John Lester has written himself into the history books, thanks to an inspiring performance last night, as he dominated the Kansas City Royals' lineup on his way to a thrilling no hitter! There was something different about Lester last night. I was not able to tune in to the game until the 5th inning, having just coached my daughter's softball team on a cold and windy day. The first thing I saw was the 5-0 lead - all right! Then, with the first glimpse I got of Lester, I immediately saw a deep fire in his eyes and confidence just emanating from him. I thought, "excellent - Lester has a 5-0 lead and looks like he is 'on' tonight!". NESN was showing replays of a terrific diving catch in center field by Jacoby Ellsbury. This looks like a fun game!
I had no idea what the game situation was, other than the 5-0 lead, and was forced to bounce between activities until the 7th inning. But, I was impressed with his confidence, swagger, and command. He KNEW what he was doing with every pitch, he was getting ahead of hitters, and his location was the best I've seen this year. With the no-hitter in progress, Don Orsillo and Jerry Remy, in my glimpses bouncing in and out of the room, never mentioned "that which cannot be spoken" during a no hitter. So by the time I settled in to watch the game for good, it was the 7th inning, and I still had no idea there was a no hitter in progress. They mentioned his low pitch count and I wondered if he had a shot at a complete game, but assumed Terry Francona would rest him in the ninth if the score held up.
Then they showed the scoreboard. My eyes lit up. Was that a zero in the hit column in the 7th inning? No wonder Don was being so coy in his commentary. Now, this was exciting, but there are still nine outs to go, so let's not get too excited. Then I watched as Lester, with brutal efficiency, breeze through the 7th 1-2-3, ending with a swinging strikeout to Jose Guillen. The butterflies in my stomach began stirring. Six outs to go. Terry Francona tried to give Lester as much help as possible, removing future gold glove left fielder, Manny Ramirez, replacing him with the defensive expertise of Coco Crisp. Coco took over center field, and Jacoby Ellsbury moved to left. With JD Drew in right field, the Sox now had in place one of the fastest group of outfielders in the game. I wanted to assemble the family to witness this, but maybe it was too soon.
First batter in the eighth inning - called out on strikes. Second batter - strike out swinging. Butterflies in full flight now. Third batter puts the bat on a curveball and sends it to center field. Coco Crisp is ready and waiting - three outs.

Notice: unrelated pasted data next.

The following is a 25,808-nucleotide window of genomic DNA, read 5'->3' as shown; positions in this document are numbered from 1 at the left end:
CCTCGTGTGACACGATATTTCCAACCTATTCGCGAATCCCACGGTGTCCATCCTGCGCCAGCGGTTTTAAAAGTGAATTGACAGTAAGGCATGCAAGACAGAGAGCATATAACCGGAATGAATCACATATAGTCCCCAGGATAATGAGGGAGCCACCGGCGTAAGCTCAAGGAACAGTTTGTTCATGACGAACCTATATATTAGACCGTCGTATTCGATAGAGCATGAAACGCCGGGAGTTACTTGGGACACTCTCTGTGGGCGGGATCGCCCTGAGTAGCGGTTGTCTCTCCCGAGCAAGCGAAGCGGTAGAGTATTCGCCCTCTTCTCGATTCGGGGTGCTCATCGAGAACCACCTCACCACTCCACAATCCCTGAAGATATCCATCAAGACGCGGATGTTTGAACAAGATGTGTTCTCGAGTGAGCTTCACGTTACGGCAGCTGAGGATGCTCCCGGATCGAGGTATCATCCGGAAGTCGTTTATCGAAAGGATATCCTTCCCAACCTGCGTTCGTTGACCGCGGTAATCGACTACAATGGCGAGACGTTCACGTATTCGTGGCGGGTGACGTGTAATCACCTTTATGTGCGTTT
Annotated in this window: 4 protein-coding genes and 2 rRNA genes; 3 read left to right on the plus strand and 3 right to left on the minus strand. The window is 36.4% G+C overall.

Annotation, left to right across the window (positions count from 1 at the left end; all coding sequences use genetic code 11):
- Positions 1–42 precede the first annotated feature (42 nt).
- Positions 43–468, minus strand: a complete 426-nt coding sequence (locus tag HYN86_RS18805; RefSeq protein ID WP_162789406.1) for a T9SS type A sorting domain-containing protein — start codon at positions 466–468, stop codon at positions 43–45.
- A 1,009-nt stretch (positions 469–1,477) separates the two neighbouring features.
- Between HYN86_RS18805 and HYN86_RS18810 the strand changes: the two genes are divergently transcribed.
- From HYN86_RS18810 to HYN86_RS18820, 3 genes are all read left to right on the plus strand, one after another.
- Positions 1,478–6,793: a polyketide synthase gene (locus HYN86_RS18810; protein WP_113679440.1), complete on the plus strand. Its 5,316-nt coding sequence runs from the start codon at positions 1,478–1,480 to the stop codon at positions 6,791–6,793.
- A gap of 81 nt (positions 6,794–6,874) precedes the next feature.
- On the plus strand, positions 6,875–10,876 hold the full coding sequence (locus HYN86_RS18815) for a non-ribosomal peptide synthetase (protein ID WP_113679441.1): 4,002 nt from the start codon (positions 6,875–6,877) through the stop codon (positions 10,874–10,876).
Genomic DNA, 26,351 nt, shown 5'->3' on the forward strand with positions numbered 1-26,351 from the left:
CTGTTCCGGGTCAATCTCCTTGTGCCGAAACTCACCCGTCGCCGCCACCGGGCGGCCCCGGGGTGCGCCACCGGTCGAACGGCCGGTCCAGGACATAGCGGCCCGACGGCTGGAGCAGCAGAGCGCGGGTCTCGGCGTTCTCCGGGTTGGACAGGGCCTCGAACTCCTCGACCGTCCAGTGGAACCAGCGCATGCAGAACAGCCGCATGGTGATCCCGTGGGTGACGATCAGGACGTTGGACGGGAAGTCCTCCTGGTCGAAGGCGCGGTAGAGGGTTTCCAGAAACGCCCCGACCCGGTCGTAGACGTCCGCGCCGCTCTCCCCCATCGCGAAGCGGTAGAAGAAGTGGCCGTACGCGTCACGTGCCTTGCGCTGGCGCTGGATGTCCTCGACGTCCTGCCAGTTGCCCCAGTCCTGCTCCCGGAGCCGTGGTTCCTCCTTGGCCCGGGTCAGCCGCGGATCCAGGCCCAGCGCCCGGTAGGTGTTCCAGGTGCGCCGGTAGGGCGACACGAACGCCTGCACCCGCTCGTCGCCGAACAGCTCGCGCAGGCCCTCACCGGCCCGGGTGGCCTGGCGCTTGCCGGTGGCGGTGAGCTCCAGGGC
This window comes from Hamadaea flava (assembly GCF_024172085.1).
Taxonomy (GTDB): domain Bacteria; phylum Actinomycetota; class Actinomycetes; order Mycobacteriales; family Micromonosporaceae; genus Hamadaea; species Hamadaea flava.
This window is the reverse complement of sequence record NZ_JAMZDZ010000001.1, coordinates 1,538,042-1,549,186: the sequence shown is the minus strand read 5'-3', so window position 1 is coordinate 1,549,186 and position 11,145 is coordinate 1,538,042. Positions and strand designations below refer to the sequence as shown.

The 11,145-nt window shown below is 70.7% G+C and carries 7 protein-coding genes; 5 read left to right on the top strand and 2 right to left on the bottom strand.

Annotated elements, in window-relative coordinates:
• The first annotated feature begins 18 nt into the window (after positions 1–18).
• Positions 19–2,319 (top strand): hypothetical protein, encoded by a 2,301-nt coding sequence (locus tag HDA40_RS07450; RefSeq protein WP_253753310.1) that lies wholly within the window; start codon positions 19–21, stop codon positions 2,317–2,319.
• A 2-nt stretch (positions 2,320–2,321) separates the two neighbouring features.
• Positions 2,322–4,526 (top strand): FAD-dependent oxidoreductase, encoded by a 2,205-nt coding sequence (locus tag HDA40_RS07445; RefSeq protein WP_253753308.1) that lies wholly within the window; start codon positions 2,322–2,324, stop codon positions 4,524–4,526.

Okay, we are heading in to the ninth inning - time to assemble the troops. The kids are a little confused, as I cannot say the words, "no hitter", out loud, but they quickly catch on. With everyone in position, we watched the ninth inning. Francona tightens down the defense one more time - this time sending in Alex Cora for shortstop Julio Lugo. First batter, walks! Uh oh! Well, its not a hit, and could set up a double play. Next batter hits a high chopper towards third, this could be trouble. The incredibly high bounce could give the runner time to beat the throw to first. Mike Lowell charges, plays it perfectly, and fires to first beating the runner by a full step. We all jump in the air and cheer. Runner on second base, one out. Left-hander, David Jesus, hits a ground ball towards first base. We hold our breaths as Kevin Youkilis easily scoops the ball and tags first base himself. Youk does not even glance at Lester after the play - superstition is alive and well in Boston.
We are all on edge, and we remember just last year when Curt Schilling carried a no hitter right down to the last batter, who ruined it with a single to right. This was not over.
The final batter, Alberto Callespo, was not going to go down easily, and he was looking for a hit. Callespo swung and fouled off the first pitch, swung at and missed the second pitch. He watched the third pitch go by for a ball, before swinging at and fouling off the 4th pitch. With every swing we cringed, praying it would not result in a hit. Lester was about to throw pitch number 130. He had plenty of adrenaline flowing, and looked even stronger than in the earlier innings. His eyes grew fierce, his lips tightened. Lester had had enough - everything he had left would go into this pitch. He wound up, and let loose a 96 MPH fastball. Callespo, down 1-2, could not let it go by. He swung, but all his bat got was air. The ball popped into Jason Varitek's mitt - strike three! We leaped into the air with cheers, mimicking the celebration on TV.
What a day for Lester! Two years ago he was on extended leave, fighting a battle against cancer. Last night, he culminated his fight back reaching one of the highest pinnacles a pitcher can reach. Congratulations John - Boston loves you!
(Photos courtesy of Boston.com)
The 2014 regular is closed at last
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